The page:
Why They Call It Falling is my fourth published book and I’m very proud of this one because, more than any of my other books, the story weds my two selves—psychologists and romance writer. I am a psychology professor and department chair in my day job.

My husband and I will be married thirty-six years as of August. We have two grown children and a crazy cat, Chessie Mae.

I have several cats myself, so I understand a crazy one.

I absolutely love this cover photo. What is Why They Call It Falling about?

Formerly the wild child of three sisters, Emma Marano grew up to be a single mom working two jobs, estranged from her mother, and lying to her friends. She’d told everyone that her daughter’s father wanted nothing to do with his child, but her own inability to deal with her mistakes and shame led to the biggest lie of her life.

Years later, Justin Lee stumbles upon what turns out to be a daughter he never knew he had. Angry and confused, he insists on having a relationship with his daughter, but to do so, he’ll need to rebuild some sort of relationship with Emma, too. As he gets to know his daughter—and Emma again—he soon realizes that his biggest mistake was leaving her all those years ago. Now, Justin has to decide if he can see past her flaws and forgive her lies, and together, they’ll have to work to reclaim their love and a faith in each other and in God, or they risk losing something precious in the process.

What is the inspiration behind your story?

Why They Call It Falling is the third book in the Summer Creek series, or it can be read as a stand-alone. The inspiration came from the first book—Emma did some pretty hard-to-understand things and I needed to understand why she did them. Everything went from there—why did she seemingly abandon a daughter she loved, why was her daughter’s father not part of the story, and how did she end up with him at the end of the first book? Hmmm…

You lead a very busy life. How do you find time in your day to write?

I am a psychology professor and department chair. The honest answer is, sometimes I don’t have time to write. Then, I forgive myself and know that I will get back to it when I can. In the summer, and on breaks, I write as much as I can. My advice to anyone is to be patient with yourself.

Are you a night owl or morning person?

I almost didn’t answer this one, but maybe I should. I have actually heard some people say that they thought all creative people stay up late at night. I don’t. I’m one of those regimented people—I need to be up in the morning to exercise and get to work so I calculate eight hours back to make sure I get the right amount of sleep. Then, I write when I can. If I need to write in the evening because that’s all I’ve got, I do. In the summers, writing becomes my job (once I get these darned annual reports done for the university). I get up in the morning, eat breakfast, shower, and then write as if it was my paying job. At best, I set word count goals. My best ever was 25 pages in a day, but my more typical is around 5 – 10 when I get going.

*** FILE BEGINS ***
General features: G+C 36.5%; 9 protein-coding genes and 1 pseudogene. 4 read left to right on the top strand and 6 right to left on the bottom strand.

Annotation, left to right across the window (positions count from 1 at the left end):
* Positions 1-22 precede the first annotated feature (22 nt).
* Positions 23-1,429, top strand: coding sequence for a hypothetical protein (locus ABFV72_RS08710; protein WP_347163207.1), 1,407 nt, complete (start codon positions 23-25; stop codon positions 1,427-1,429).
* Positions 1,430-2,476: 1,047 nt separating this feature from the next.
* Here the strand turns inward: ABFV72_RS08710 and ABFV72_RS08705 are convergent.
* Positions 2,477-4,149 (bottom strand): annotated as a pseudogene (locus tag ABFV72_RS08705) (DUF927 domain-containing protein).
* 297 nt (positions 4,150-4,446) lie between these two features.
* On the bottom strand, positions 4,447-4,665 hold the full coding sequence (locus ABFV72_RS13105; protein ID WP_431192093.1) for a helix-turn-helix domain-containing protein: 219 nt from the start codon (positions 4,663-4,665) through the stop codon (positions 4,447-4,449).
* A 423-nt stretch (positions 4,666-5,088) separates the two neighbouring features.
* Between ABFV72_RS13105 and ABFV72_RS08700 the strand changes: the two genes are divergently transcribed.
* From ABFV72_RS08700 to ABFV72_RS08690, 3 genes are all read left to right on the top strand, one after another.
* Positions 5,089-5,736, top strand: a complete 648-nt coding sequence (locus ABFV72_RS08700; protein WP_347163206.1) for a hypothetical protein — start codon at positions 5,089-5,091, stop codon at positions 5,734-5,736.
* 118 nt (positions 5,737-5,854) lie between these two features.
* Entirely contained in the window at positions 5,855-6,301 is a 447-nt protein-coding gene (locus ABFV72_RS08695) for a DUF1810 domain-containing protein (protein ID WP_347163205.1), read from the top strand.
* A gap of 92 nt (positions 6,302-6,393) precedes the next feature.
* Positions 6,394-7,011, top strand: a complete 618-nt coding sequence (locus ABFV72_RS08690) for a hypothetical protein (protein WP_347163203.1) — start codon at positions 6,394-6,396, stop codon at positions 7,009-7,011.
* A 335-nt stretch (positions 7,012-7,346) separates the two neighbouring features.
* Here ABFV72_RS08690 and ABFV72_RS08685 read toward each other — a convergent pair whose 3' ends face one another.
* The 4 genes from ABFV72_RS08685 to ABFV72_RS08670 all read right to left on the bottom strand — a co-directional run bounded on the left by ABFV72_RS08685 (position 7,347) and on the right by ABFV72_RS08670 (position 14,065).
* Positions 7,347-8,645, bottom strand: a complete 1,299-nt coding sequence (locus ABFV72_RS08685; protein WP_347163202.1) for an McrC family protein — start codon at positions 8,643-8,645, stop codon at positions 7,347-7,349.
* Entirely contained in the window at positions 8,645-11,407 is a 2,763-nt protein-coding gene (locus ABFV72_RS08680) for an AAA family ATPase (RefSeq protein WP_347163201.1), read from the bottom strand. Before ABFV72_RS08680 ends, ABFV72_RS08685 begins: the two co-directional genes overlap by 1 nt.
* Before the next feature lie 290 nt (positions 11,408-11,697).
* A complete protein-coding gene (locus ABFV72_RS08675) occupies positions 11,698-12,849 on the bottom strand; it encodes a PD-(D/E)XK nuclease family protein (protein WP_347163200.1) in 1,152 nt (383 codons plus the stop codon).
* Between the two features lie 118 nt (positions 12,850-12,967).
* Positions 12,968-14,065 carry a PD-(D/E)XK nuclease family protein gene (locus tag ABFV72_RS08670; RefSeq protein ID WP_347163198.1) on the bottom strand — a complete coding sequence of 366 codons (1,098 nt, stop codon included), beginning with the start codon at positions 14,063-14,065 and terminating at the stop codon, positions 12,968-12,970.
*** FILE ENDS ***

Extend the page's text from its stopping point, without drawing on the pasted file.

Do you reward yourself when a book is finished? If so, what is your favorite treat?

I love to lounge in a comfy chair on my screen porch with a fruity drink and a good book, get in the pool, read some more, repeat. 😊

Who was your favorite character to create?

My favorite characters are the children. I’m a child psychologist, volunteer in the nursery, just love the little ones. And in fiction, they can offer a welcome break from the heavy stuff the adults are going through.

I love to read books with children in them. They are precious, aren’t they?

How did you come up with the names of your hero and/or heroine?

I have a habit of choosing names from people I know, as a way of honoring them. The problem comes in when the original thinks the character in the story is supposed to be them. No, the characters are themselves, unique and different.

Are you a plotter or a panster?

I am a plotter and use story boards, but then sometimes the story takes over. I’ll refer back to the story boards every once in awhile but I am not a slave to it. I’m thrilled to be teaching a class for ACFW At Home Conference on storyboarding with faith. Hope some of your readers can watch the video!

Christina, thank you for being my guest today and sharing part of your life with us. What’s next for you as an author?

I have one book (a follow-up to Christmas on Ocracoke) under consideration, another book I need to edit, and I’ve started a third.

Where can readers find you online?


Social Networking Sites:

Twitter: @ChristinaSinisi


Instagram: @csinisi123